EXCLUSIVE: With Halloween approaching, Florida Attorney General Ashley Moody is sounding the alarm that the threat of rainbow fentanyl, that can look like candy, is “very real” — and is urging parents to have important conversations with their children on the subject.
Law enforcement, including the Drug Enforcement Administration (DEA), have been warning for months about the dangers posed by “rainbow fentanyl” as smugglers and drug cartels look to sell the potent and deadly drug to children and young adults by making it look like candy in brightly colored forms. Fentanyl is up to 100 times more potent than morphine and just 2 mg is considered a lethal dose.
Moody, who has been leading the push for more nationwide action combating fentanyl, is urging parents to take precautions as Halloween approaches, making sure the word spreads about the dangers fentanyl may pose.
Precautions include throwing away tampered or already-opened candy, making sure children remain in eyesight of parents or accompanying adults and teaching kids to call 911 in an emergency.
Separately, Moody is urging parents to have age-appropriate conversations with their kids and young adults (who may attend parties in the coming days) about drug use, including understanding the rules and consequences of drug use, knowing the dangers of addictions and keeping communication open.
“Halloween can be scary, but nowhere near as scary as rainbow-colored fentanyl that looks like candy and can be lethal in minute doses,” Moody said in a statement to Fox News Digital.
“Whether these drugs are being transported in candy boxes or mixed with other common drugs and sold to unsuspecting users, the threat posed to the safety of kids and young adults is very real,” she said. “Just one pill laced with fentanyl can kill, so parents please talk to your children about the dangers posed by this extremely-lethal drug.”
While some experts have cast doubt on whether drug sellers would likely give away fentanyl to kids for free, the DEA has made it clear that it believes rainbow fentanyl is being used to make the drug – linked to tens of thousands of deaths last year – more attractive to children.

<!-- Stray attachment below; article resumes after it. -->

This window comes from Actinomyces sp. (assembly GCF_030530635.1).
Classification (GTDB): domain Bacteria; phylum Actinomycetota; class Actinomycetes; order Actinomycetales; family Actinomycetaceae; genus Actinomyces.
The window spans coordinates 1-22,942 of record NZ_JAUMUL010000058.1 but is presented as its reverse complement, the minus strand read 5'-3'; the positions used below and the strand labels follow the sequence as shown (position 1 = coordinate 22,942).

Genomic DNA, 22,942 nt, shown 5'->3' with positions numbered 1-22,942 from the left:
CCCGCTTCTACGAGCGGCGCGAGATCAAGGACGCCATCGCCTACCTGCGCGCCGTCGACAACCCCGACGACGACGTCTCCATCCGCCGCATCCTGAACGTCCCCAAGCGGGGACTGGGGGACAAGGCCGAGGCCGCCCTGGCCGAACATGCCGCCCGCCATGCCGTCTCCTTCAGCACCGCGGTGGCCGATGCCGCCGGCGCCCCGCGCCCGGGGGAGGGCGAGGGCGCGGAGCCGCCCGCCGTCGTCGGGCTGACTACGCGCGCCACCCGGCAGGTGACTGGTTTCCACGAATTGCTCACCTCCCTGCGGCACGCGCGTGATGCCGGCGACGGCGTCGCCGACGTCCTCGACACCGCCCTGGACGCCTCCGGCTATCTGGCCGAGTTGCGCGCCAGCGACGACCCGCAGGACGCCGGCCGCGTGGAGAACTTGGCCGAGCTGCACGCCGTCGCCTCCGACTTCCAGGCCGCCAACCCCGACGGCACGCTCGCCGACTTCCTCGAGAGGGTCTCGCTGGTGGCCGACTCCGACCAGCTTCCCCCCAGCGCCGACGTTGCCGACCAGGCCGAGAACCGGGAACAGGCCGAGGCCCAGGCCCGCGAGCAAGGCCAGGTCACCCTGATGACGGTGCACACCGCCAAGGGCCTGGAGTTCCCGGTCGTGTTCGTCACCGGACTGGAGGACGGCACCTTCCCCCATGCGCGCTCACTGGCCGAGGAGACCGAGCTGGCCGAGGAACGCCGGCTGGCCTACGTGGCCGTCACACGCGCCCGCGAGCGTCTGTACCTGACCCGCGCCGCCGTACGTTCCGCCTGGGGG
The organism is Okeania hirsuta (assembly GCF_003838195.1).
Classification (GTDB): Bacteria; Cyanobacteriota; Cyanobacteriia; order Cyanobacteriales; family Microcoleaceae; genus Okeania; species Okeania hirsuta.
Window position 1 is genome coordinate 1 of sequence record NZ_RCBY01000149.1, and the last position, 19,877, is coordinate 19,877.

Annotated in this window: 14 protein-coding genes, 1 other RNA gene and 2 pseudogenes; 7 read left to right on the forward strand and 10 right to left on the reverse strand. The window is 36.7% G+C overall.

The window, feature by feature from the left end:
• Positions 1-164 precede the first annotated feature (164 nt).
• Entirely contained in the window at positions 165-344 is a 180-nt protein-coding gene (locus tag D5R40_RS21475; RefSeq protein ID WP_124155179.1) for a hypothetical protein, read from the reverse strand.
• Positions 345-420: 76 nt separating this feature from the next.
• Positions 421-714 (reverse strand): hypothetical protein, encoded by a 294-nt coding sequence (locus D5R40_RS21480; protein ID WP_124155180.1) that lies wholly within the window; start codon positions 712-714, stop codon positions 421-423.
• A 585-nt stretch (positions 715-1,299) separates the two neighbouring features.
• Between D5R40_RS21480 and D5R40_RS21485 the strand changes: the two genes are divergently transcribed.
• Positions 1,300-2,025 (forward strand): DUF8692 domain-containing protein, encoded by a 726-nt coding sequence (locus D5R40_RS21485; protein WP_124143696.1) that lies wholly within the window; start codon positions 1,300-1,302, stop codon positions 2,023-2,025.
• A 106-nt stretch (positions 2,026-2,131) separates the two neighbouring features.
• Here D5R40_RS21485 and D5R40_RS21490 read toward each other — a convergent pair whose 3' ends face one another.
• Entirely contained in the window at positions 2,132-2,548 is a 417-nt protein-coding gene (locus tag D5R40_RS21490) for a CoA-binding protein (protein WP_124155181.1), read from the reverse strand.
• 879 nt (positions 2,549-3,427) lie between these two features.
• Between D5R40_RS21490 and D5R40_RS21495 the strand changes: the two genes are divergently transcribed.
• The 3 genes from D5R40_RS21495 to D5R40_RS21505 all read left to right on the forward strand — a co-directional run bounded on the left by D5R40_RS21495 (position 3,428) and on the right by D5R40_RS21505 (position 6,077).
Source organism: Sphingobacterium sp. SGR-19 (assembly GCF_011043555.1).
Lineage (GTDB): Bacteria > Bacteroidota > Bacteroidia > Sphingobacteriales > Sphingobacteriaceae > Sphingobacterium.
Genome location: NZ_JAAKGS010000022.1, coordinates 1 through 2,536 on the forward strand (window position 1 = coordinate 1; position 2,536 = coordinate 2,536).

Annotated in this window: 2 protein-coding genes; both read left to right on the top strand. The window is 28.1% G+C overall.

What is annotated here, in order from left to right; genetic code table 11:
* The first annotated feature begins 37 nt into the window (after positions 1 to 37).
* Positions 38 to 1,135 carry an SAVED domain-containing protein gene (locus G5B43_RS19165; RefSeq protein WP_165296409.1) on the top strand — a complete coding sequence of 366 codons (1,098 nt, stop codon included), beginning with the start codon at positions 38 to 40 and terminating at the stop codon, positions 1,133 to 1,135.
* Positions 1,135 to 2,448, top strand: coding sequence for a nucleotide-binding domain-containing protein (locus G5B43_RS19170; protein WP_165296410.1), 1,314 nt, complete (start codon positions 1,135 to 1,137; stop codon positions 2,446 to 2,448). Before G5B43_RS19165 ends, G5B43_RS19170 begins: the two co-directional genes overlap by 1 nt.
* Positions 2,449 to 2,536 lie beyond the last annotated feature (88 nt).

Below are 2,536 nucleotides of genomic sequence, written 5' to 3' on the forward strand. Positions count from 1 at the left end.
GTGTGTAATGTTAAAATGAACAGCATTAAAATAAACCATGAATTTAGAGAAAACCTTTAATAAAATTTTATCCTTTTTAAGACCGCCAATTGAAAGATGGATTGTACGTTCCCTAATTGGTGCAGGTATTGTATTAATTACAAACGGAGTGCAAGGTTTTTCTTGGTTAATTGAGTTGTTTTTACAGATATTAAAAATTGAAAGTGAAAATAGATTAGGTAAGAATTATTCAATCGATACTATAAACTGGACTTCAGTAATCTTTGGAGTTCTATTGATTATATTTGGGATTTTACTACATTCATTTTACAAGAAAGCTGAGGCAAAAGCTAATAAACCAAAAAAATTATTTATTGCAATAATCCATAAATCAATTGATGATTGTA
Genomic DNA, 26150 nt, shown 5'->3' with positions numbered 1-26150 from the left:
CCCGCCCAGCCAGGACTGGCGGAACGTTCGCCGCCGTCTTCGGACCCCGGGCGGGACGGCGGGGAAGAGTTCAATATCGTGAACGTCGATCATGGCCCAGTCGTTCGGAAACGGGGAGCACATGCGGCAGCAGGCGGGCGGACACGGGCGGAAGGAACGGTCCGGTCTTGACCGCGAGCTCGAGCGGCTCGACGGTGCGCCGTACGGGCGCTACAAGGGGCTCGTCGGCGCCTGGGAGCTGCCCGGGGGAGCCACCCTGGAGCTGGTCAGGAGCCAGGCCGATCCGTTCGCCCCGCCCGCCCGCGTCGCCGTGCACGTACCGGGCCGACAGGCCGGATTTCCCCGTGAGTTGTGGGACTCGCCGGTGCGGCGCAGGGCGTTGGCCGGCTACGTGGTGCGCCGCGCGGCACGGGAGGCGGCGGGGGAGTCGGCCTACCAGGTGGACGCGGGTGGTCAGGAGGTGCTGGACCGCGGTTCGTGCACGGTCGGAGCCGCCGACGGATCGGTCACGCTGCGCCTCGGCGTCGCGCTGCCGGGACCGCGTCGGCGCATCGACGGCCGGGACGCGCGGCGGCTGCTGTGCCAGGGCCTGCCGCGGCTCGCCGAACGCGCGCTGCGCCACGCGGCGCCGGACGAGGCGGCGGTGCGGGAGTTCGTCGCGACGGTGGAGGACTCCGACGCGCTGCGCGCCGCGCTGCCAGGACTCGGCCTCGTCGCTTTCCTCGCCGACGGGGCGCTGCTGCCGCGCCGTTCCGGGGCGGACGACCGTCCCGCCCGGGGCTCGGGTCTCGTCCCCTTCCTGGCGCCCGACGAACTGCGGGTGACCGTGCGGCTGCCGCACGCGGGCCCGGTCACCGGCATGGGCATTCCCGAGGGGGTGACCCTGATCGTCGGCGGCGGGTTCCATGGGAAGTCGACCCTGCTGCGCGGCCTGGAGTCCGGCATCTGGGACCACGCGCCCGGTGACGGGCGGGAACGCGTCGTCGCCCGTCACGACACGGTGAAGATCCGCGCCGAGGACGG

“Rainbow fentanyl—fentanyl pills and powder that come in a variety of bright colors, shapes, and sizes—is a deliberate effort by drug traffickers to drive addiction amongst kids and young adults,” DEA administrator Anne Milgram said in a statement in August. “The men and women of the DEA are relentlessly working to stop the trafficking of rainbow fentanyl and defeat the Mexican drug cartels that are responsible for the vast majority of the fentanyl that is being trafficked in the United States.”
Authorities at Los Angeles Airport last week seized approximately 12,000 suspected fentanyl pills that were found disguised in several popular Halloween candy brands. Los Angeles Sheriff’s Department said authorities found the dangerous opioid inside boxes of SweeTARTS, Skittles and Whoppers.
“With Halloween approaching, parents need to make sure they are checking their kids candy and not allowing them to eat anything until it has been inspected by them,” the sheriff’s department said. “If you find anything in candy boxes that you believe might be narcotics, do not touch it and immediately notify your local law enforcement agency.”
Meanwhile, two Maryland men were charged in September with trafficking thousands of fentanyl pills – investigators had found pills stuffed into Nerds candy boxes and Skittles candy bags.
Lawmakers from both sides of the political aisle have expressed concern about the dangers of rainbow fentanyl more broadly.
“Simply put, it is not candy,” Senate Majority Leader Chuck Schumer said last month, according to CBS. “They don’t tell the kids it’s candy, but they say, ‘Oh, this will give you a great high,’ and it looks innocent, so the kids are far more likely to take it.”
Separately, a coalition of Republican senators recently released a public service announcement warning about rainbow fentanyl with Halloween approaching.
“The powerful drug cartels are coming after your kids, your neighbors, your students, your family members, and your friends. No one is spared as fake pills laced with fentanyl are beginning to look like candy in an effort to lure young Americans,” Sen. Marsha Blackburn, R-Tenn., said in the video.
Fox News’ Sarah Rumpf and Julia Musto contributed to this report.